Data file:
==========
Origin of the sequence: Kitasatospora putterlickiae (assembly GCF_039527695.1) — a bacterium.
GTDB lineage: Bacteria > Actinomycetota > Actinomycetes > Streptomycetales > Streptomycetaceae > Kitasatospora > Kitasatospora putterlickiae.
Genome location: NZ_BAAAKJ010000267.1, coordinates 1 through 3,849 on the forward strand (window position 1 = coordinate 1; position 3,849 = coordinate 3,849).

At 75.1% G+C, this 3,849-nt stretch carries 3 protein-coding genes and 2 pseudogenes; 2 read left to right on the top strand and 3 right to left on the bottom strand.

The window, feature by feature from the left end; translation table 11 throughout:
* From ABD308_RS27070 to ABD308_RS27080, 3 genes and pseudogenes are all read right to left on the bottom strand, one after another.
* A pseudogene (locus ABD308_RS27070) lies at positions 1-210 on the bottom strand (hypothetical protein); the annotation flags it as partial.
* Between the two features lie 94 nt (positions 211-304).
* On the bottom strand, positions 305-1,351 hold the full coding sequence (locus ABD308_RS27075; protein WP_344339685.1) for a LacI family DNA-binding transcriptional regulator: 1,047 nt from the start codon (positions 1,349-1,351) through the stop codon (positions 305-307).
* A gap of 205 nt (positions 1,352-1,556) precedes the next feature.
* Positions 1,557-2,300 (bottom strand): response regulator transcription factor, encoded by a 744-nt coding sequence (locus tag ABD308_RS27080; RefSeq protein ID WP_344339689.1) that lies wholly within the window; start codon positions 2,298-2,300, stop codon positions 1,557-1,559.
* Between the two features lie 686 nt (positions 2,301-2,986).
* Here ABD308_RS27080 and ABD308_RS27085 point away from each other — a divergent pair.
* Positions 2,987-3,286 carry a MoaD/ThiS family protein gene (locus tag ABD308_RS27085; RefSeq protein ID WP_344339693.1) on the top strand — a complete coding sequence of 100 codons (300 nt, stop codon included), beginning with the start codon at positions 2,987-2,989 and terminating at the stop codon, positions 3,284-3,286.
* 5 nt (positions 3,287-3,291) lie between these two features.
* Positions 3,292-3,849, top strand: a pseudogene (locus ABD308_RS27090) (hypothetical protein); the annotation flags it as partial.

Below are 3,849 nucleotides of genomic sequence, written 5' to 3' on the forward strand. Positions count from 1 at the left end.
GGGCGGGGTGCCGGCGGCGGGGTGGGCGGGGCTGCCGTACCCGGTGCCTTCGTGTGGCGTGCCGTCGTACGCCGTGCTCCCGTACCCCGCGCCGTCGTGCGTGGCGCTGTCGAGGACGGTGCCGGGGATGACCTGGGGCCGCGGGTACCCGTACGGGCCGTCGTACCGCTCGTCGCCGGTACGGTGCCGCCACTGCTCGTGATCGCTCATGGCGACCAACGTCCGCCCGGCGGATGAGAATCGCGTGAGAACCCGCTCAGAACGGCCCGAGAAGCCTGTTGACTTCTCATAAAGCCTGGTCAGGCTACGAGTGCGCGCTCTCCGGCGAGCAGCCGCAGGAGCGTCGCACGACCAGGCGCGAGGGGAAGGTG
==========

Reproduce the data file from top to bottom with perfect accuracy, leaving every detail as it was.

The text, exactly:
Origin of the sequence: Kitasatospora putterlickiae (assembly GCF_039527695.1) — a bacterium.
GTDB lineage: Bacteria > Actinomycetota > Actinomycetes > Streptomycetales > Streptomycetaceae > Kitasatospora > Kitasatospora putterlickiae.
Genome location: NZ_BAAAKJ010000267.1, coordinates 1 through 3,849 on the forward strand (window position 1 = coordinate 1; position 3,849 = coordinate 3,849).

At 75.1% G+C, this 3,849-nt stretch carries 3 protein-coding genes and 2 pseudogenes; 2 read left to right on the top strand and 3 right to left on the bottom strand.

The window, feature by feature from the left end; translation table 11 throughout:
* From ABD308_RS27070 to ABD308_RS27080, 3 genes and pseudogenes are all read right to left on the bottom strand, one after another.
* A pseudogene (locus ABD308_RS27070) lies at positions 1-210 on the bottom strand (hypothetical protein); the annotation flags it as partial.
* Between the two features lie 94 nt (positions 211-304).
* On the bottom strand, positions 305-1,351 hold the full coding sequence (locus ABD308_RS27075; protein WP_344339685.1) for a LacI family DNA-binding transcriptional regulator: 1,047 nt from the start codon (positions 1,349-1,351) through the stop codon (positions 305-307).
* A gap of 205 nt (positions 1,352-1,556) precedes the next feature.
* Positions 1,557-2,300 (bottom strand): response regulator transcription factor, encoded by a 744-nt coding sequence (locus tag ABD308_RS27080; RefSeq protein ID WP_344339689.1) that lies wholly within the window; start codon positions 2,298-2,300, stop codon positions 1,557-1,559.
* Between the two features lie 686 nt (positions 2,301-2,986).
* Here ABD308_RS27080 and ABD308_RS27085 point away from each other — a divergent pair.
* Positions 2,987-3,286 carry a MoaD/ThiS family protein gene (locus tag ABD308_RS27085; RefSeq protein ID WP_344339693.1) on the top strand — a complete coding sequence of 100 codons (300 nt, stop codon included), beginning with the start codon at positions 2,987-2,989 and terminating at the stop codon, positions 3,284-3,286.
* 5 nt (positions 3,287-3,291) lie between these two features.
* Positions 3,292-3,849, top strand: a pseudogene (locus ABD308_RS27090) (hypothetical protein); the annotation flags it as partial.

Below are 3,849 nucleotides of genomic sequence, written 5' to 3' on the forward strand. Positions count from 1 at the left end.
GGGCGGGGTGCCGGCGGCGGGGTGGGCGGGGCTGCCGTACCCGGTGCCTTCGTGTGGCGTGCCGTCGTACGCCGTGCTCCCGTACCCCGCGCCGTCGTGCGTGGCGCTGTCGAGGACGGTGCCGGGGATGACCTGGGGCCGCGGGTACCCGTACGGGCCGTCGTACCGCTCGTCGCCGGTACGGTGCCGCCACTGCTCGTGATCGCTCATGGCGACCAACGTCCGCCCGGCGGATGAGAATCGCGTGAGAACCCGCTCAGAACGGCCCGAGAAGCCTGTTGACTTCTCATAAAGCCTGGTCAGGCTACGAGTGCGCGCTCTCCGGCGAGCAGCCGCAGGAGCGTCGCACGACCAGGCGCGAGGGGAAGGTG